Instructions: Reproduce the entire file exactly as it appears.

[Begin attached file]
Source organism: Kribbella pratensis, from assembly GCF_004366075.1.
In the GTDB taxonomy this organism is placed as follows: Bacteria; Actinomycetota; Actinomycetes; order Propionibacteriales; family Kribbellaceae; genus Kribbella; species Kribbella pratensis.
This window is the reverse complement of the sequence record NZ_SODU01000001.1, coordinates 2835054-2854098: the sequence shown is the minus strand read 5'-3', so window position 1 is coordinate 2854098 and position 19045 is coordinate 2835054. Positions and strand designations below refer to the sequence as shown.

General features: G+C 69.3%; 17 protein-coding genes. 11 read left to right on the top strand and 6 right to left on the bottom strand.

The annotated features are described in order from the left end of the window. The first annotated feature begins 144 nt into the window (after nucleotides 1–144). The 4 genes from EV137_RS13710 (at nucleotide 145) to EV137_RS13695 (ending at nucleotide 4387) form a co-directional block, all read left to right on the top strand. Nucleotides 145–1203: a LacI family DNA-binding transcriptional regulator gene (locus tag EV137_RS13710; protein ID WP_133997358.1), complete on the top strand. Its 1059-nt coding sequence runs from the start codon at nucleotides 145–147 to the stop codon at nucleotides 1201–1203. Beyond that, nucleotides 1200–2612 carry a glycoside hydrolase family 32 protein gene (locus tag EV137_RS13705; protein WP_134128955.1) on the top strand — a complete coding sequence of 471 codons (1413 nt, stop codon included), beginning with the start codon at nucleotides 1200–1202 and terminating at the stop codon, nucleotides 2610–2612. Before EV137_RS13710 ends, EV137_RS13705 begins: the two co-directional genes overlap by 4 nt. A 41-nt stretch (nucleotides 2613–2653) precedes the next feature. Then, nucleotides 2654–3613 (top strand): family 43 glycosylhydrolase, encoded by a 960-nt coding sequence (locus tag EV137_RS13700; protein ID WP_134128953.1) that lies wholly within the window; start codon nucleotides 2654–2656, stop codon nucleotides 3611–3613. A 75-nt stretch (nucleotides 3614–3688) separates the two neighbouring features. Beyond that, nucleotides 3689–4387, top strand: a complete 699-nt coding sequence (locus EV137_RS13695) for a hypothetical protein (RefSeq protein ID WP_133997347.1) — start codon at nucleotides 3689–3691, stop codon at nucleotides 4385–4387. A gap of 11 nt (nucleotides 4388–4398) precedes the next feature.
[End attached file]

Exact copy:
Source organism: Kribbella pratensis, from assembly GCF_004366075.1.
In the GTDB taxonomy this organism is placed as follows: Bacteria; Actinomycetota; Actinomycetes; order Propionibacteriales; family Kribbellaceae; genus Kribbella; species Kribbella pratensis.
This window is the reverse complement of the sequence record NZ_SODU01000001.1, coordinates 2835054-2854098: the sequence shown is the minus strand read 5'-3', so window position 1 is coordinate 2854098 and position 19045 is coordinate 2835054. Positions and strand designations below refer to the sequence as shown.

General features: G+C 69.3%; 17 protein-coding genes. 11 read left to right on the top strand and 6 right to left on the bottom strand.

The annotated features are described in order from the left end of the window. The first annotated feature begins 144 nt into the window (after nucleotides 1–144). The 4 genes from EV137_RS13710 (at nucleotide 145) to EV137_RS13695 (ending at nucleotide 4387) form a co-directional block, all read left to right on the top strand. Nucleotides 145–1203: a LacI family DNA-binding transcriptional regulator gene (locus tag EV137_RS13710; protein ID WP_133997358.1), complete on the top strand. Its 1059-nt coding sequence runs from the start codon at nucleotides 145–147 to the stop codon at nucleotides 1201–1203. Beyond that, nucleotides 1200–2612 carry a glycoside hydrolase family 32 protein gene (locus tag EV137_RS13705; protein WP_134128955.1) on the top strand — a complete coding sequence of 471 codons (1413 nt, stop codon included), beginning with the start codon at nucleotides 1200–1202 and terminating at the stop codon, nucleotides 2610–2612. Before EV137_RS13710 ends, EV137_RS13705 begins: the two co-directional genes overlap by 4 nt. A 41-nt stretch (nucleotides 2613–2653) precedes the next feature. Then, nucleotides 2654–3613 (top strand): family 43 glycosylhydrolase, encoded by a 960-nt coding sequence (locus tag EV137_RS13700; protein ID WP_134128953.1) that lies wholly within the window; start codon nucleotides 2654–2656, stop codon nucleotides 3611–3613. A 75-nt stretch (nucleotides 3614–3688) separates the two neighbouring features. Beyond that, nucleotides 3689–4387, top strand: a complete 699-nt coding sequence (locus EV137_RS13695) for a hypothetical protein (RefSeq protein ID WP_133997347.1) — start codon at nucleotides 3689–3691, stop codon at nucleotides 4385–4387. A gap of 11 nt (nucleotides 4388–4398) precedes the next feature.